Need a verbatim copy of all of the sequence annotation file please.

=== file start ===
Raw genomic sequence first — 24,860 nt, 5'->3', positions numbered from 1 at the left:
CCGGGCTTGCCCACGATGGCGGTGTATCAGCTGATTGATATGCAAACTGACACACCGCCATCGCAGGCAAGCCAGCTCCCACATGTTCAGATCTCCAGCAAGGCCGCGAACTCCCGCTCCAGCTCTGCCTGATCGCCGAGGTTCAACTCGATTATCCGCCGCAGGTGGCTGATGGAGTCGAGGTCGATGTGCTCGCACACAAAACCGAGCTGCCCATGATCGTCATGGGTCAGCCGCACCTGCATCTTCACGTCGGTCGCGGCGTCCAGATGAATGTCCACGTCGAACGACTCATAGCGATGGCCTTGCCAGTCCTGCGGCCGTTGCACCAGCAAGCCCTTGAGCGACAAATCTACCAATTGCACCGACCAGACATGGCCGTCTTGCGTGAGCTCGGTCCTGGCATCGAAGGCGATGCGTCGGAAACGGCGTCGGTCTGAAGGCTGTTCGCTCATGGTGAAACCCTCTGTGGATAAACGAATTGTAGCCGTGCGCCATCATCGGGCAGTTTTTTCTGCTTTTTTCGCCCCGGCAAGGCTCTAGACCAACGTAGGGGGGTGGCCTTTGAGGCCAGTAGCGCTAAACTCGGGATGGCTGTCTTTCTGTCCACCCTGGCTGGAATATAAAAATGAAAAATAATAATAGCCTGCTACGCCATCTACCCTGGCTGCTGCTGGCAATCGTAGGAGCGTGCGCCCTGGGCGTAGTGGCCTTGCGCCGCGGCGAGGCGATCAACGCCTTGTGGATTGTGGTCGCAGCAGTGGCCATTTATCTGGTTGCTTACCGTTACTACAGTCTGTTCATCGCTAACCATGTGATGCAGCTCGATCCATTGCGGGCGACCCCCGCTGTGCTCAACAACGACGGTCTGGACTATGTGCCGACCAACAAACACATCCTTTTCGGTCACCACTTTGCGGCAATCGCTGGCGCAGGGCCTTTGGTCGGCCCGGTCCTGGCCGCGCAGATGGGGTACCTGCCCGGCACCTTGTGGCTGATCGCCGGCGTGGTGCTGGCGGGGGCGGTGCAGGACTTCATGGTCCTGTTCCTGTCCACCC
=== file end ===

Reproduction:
Raw genomic sequence first — 24,860 nt, 5'->3', positions numbered from 1 at the left:
CCGGGCTTGCCCACGATGGCGGTGTATCAGCTGATTGATATGCAAACTGACACACCGCCATCGCAGGCAAGCCAGCTCCCACATGTTCAGATCTCCAGCAAGGCCGCGAACTCCCGCTCCAGCTCTGCCTGATCGCCGAGGTTCAACTCGATTATCCGCCGCAGGTGGCTGATGGAGTCGAGGTCGATGTGCTCGCACACAAAACCGAGCTGCCCATGATCGTCATGGGTCAGCCGCACCTGCATCTTCACGTCGGTCGCGGCGTCCAGATGAATGTCCACGTCGAACGACTCATAGCGATGGCCTTGCCAGTCCTGCGGCCGTTGCACCAGCAAGCCCTTGAGCGACAAATCTACCAATTGCACCGACCAGACATGGCCGTCTTGCGTGAGCTCGGTCCTGGCATCGAAGGCGATGCGTCGGAAACGGCGTCGGTCTGAAGGCTGTTCGCTCATGGTGAAACCCTCTGTGGATAAACGAATTGTAGCCGTGCGCCATCATCGGGCAGTTTTTTCTGCTTTTTTCGCCCCGGCAAGGCTCTAGACCAACGTAGGGGGGTGGCCTTTGAGGCCAGTAGCGCTAAACTCGGGATGGCTGTCTTTCTGTCCACCCTGGCTGGAATATAAAAATGAAAAATAATAATAGCCTGCTACGCCATCTACCCTGGCTGCTGCTGGCAATCGTAGGAGCGTGCGCCCTGGGCGTAGTGGCCTTGCGCCGCGGCGAGGCGATCAACGCCTTGTGGATTGTGGTCGCAGCAGTGGCCATTTATCTGGTTGCTTACCGTTACTACAGTCTGTTCATCGCTAACCATGTGATGCAGCTCGATCCATTGCGGGCGACCCCCGCTGTGCTCAACAACGACGGTCTGGACTATGTGCCGACCAACAAACACATCCTTTTCGGTCACCACTTTGCGGCAATCGCTGGCGCAGGGCCTTTGGTCGGCCCGGTCCTGGCCGCGCAGATGGGGTACCTGCCCGGCACCTTGTGGCTGATCGCCGGCGTGGTGCTGGCGGGGGCGGTGCAGGACTTCATGGTCCTGTTCCTGTCCACCC